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a job-lot of flagstone, Amazing New Kind of art

preview snippet(s) : link
for M. C. Williamson. “Puttering is an art!,” in The American Home 21:6 (May 1939) : 28, 87, 88

After assembling a draft of this post — with almost nothing in the way of clues as to what Williamson’s article was actually about — a copy of the magazine came into my possession. The article is devoted mainly to projects undertaken in the author’s half-acre lot, situated on a hill. These include a swim and slide (for children), an arbor seat, a fireplace for backyard grilling, etc. Some philosophizing is indulged in —

...Because puttering is an art. You might even say it is a fine art, when it is an end in itself and not essentially a means to an end...
      This article concerns the results of three years of purposeful puttering. It is presented in the hope that some of the ideas may prove of interest and value to fellow-putterers.
      And if you must putter, here is a rough formula that may help you to avoid a back-ache. Devote one-third of your time to a contemplation of the job to be done, another third to doing it, and the remaining third to admiration of the finished result. The first step is important because a well-planned job is more speedily consummated. The last is your reward for a job well done. I am still figuring out how to dispense with the second step.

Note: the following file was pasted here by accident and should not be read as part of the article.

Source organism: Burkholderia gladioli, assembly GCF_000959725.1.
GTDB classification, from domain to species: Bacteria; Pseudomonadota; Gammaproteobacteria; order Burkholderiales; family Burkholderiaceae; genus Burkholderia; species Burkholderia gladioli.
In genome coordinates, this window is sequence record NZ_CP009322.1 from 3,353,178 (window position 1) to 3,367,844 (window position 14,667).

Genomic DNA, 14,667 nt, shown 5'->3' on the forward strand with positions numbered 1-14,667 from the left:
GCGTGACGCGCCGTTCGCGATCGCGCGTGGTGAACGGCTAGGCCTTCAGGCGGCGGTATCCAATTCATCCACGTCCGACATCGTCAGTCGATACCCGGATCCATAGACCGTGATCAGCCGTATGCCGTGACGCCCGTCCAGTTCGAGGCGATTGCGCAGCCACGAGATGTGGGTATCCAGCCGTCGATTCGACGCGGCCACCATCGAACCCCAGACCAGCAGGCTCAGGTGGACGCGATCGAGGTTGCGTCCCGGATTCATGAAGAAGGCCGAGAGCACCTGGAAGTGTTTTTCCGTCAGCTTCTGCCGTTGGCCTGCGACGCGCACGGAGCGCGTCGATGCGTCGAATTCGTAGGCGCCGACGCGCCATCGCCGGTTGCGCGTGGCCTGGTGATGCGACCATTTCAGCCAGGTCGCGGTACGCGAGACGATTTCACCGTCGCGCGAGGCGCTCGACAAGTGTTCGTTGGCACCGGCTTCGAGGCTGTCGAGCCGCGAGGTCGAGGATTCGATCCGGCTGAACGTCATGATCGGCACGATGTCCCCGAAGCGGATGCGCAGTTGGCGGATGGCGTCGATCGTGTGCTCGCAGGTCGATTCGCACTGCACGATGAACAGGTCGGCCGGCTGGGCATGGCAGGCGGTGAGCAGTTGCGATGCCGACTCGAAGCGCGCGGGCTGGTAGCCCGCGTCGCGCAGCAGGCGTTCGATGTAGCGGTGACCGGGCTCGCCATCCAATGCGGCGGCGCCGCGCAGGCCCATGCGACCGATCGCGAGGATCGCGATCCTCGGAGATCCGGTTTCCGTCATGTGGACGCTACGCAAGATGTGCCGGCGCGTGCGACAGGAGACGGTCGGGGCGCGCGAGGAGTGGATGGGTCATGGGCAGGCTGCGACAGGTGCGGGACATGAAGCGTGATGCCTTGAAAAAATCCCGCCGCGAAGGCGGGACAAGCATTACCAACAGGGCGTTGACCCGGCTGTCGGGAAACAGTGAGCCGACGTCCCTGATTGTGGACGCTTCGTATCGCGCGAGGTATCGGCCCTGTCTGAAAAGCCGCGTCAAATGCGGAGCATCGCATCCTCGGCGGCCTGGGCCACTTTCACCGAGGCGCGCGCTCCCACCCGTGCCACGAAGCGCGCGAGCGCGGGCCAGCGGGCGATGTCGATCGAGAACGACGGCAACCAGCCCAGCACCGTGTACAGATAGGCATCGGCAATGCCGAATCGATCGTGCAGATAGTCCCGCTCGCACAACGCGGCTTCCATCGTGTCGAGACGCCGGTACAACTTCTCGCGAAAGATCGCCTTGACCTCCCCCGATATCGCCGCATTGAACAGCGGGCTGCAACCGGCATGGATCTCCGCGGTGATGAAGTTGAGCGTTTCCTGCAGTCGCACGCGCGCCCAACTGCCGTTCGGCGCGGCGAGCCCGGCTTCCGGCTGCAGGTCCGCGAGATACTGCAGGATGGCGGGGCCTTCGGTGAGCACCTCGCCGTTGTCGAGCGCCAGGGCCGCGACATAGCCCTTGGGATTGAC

1. The article entire is available here (pdf)
    Almost the entire run of the magazine, in pdf format — including this issue — is available via USModernist : link

  2. The advertisements in The American Home are something of a snapshot of white American mentalities, imaginations, dreams (and submerged anxieties) of their time, which in this instance was the Depression of the 1930s. Meanwhile, Germany had occupied Poland in 1939 (link) and Japan was already at war in China (link); the war would soon upset American life-as-usual.

The expression “Puttering is an art” also appears in a piece in the Walla-Walla Union-Bulletin (January 23, 2022) — “U-B Columnist Annie Charnley Eveland reflects on her retirement: Oh look, a squirrel — a new approach to getting things done.”

More exactly, it is in a response by Helen to the author’s Facebook post about a slower work pace, post retirement.

Read it here

21 February 2024